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'Heartbreaking': 9,100 homeless suffer jobseeker payment suspensions amid recession

Luke Henriques-Gomes
·3-min read
<span>Photograph: Speed Media/REX/Shutterstock</span>
Photograph: Speed Media/REX/Shutterstock

Job agencies have suspended welfare payments 74,000 times since mutual obligations returned last month, with 9,100 people experiencing homelessness among those temporarily cut off from income support.

Department of Employment officials on Thursday night revealed plans to give jobseekers a new “48-hour window” before their payments were put on hold, as they conceded the latest figures under the current system were “large”.

With an influx of new jobseekers, including some dealing with the system for the first time, figures provided to Senate estimates showed a total of 74,434 payment suspensions recorded between 28 September and 18 October.

About 7% of all jobseekers have experienced a payment suspension in those three weeks.

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This included 9,100 people experiencing homelessness, 13,169 people with disabilities, 12,137 Indigenous jobseekers and 12,401 ex-offenders. Some welfare recipients will be included in several categories.

Payment suspensions – which apply when jobseekers fail to attend scheduled job agency meetings or other complete activities – can result in the delay of a person’s welfare payments.

Challenged over the figures by the Greens senator Rachel Siewert, the employment minister, Michaelia Cash, said jobseekers could immediately call their provider and “have the situation rectified”.

She did not agree that the system was unfair.

“We suspended mutual obligations for a very long period of time,” Cash added. “They are still suspended in Victoria.”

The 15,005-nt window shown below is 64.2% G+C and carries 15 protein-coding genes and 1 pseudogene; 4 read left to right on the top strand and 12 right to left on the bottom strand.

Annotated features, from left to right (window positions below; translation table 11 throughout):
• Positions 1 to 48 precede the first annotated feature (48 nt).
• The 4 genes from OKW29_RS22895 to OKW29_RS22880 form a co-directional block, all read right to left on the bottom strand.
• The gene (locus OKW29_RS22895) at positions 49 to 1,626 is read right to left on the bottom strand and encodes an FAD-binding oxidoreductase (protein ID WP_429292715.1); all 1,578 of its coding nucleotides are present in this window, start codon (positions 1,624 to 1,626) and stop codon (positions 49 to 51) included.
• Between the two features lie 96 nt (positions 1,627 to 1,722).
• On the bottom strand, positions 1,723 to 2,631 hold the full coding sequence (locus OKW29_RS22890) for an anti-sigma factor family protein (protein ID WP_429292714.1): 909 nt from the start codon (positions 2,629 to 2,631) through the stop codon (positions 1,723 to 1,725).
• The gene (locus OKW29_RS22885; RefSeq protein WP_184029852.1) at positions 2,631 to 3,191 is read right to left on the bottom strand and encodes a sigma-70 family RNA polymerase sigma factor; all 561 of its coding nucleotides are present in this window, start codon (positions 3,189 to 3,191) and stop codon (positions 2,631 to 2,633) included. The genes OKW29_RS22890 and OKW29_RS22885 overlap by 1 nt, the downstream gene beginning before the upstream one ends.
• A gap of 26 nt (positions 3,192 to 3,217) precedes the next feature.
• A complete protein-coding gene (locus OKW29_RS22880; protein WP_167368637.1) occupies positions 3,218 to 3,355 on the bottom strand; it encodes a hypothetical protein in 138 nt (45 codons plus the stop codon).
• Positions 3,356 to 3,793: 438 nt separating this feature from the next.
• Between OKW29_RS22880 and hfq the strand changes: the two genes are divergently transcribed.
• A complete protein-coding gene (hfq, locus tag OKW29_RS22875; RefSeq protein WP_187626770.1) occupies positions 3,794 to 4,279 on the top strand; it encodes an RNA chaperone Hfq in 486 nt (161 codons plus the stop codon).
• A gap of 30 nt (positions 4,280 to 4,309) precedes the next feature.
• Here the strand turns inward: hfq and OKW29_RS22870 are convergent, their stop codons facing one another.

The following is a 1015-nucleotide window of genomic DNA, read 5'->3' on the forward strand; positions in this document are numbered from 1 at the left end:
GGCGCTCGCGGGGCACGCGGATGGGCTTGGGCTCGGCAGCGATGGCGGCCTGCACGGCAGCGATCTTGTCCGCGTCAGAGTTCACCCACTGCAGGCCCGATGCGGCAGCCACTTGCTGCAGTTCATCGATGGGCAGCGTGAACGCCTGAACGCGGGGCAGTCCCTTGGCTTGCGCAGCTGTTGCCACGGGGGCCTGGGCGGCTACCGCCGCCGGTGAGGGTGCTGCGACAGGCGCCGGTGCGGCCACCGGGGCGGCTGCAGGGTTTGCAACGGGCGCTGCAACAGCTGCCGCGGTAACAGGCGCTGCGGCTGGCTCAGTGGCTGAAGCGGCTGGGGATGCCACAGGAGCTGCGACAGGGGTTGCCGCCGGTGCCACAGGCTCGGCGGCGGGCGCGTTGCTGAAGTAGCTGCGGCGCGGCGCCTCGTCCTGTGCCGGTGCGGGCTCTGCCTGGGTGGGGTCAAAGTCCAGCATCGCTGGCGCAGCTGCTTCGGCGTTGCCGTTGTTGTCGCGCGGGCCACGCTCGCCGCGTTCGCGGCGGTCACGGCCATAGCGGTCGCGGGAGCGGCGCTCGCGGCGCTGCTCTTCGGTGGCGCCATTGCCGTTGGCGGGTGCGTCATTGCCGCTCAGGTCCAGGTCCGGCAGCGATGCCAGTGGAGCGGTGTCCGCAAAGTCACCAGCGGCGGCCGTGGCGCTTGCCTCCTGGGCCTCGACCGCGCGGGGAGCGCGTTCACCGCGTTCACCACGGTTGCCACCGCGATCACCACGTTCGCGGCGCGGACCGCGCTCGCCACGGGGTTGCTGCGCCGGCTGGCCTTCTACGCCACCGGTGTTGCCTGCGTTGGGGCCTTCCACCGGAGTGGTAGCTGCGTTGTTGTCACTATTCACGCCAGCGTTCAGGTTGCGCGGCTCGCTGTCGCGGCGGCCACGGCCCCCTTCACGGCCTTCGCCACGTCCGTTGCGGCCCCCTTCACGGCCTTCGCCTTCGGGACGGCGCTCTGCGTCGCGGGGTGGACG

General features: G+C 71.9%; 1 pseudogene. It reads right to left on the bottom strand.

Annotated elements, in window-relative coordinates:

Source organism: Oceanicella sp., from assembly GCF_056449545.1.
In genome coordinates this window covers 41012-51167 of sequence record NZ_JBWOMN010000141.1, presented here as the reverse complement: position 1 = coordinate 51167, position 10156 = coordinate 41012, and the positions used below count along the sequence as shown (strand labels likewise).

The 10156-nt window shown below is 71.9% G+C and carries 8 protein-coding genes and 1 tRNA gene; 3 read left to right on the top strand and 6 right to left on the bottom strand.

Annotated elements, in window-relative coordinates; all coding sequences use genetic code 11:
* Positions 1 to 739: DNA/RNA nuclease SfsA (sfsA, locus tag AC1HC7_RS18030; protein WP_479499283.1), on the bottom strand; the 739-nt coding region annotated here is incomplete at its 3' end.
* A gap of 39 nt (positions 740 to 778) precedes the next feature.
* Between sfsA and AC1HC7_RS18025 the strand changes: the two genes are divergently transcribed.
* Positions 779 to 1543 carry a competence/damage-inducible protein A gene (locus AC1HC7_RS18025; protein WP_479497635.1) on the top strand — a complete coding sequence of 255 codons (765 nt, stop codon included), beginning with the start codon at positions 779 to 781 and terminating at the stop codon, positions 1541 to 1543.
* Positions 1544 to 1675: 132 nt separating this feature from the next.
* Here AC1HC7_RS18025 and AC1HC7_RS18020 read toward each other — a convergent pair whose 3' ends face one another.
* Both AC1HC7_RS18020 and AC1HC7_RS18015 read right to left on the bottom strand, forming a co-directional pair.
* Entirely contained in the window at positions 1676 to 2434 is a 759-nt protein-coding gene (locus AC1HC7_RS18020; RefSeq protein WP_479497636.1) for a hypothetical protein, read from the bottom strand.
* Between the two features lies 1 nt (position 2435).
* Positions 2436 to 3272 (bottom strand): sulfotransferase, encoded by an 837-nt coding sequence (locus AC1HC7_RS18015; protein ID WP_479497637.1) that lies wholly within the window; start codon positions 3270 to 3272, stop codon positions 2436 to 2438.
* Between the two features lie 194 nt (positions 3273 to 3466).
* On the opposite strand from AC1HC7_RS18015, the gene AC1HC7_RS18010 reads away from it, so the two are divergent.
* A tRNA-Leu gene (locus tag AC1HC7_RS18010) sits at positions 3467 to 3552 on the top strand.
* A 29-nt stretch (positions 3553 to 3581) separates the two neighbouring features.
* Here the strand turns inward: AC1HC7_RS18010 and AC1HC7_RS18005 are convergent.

Siewert said she was “at a loss to understand” how “suspending a homeless person’s payment in the midst of a recession will help them find work”.

“These are cohorts that the government should be providing additional support for, not punishing them for being on income support,” she said.

Siewert said payment suspensions were “incredibly stressful”, especially for people who were living below the poverty line.

“For those who say it may have only been for a couple of days, they miss the point,” he said.

“It is incredibly stressful to be trying to navigate this system to be dealing with Centrelink and in some cases intimidating employment providers.”

The Australian Unemployed Workers Union said on Twitter that the figures were “heartbreaking”.

Janine Pitt, a Department of Employment first assistant secretary, also revealed a forthcoming change to the system that will reduce the number of payment suspensions handed out.

Under the current system, a person will have their payment automatically put on hold when their job agency records that they have missed an appointment or activity.

The person is required to “re-engage” with their provider through a catch-up meeting before their payment is restored.

Pitt said on Thursday night that jobseekers would soon have a “48-hour window” or grace period to contact their agency before their payments were suspended.

“Say somebody had an appointment at 10am [and] they didn’t turn up, by 11am usually the consultant has put a note in the system that the person hasn’t attended,” Pitt said.

“That will generate an SMS message to the jobseeker to advise them that they had an appointment that they hadn’t met. They need to contact their provider. If they don’t contact their provider within two days, then their payment will be put on hold.”

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Previously, the person’s payment would have been suspended immediately.

The change will come into effect from December.

Guardian Australia has extensively reported on how this automated system has disproportionately impacted vulnerable groups, such as people experiencing homeless and single parents.

Last year, Guardian Australia revealed more than 120,000 people who had their payments suspended in 2018-19 were later found to have a valid excuse for missing their appointment or activity.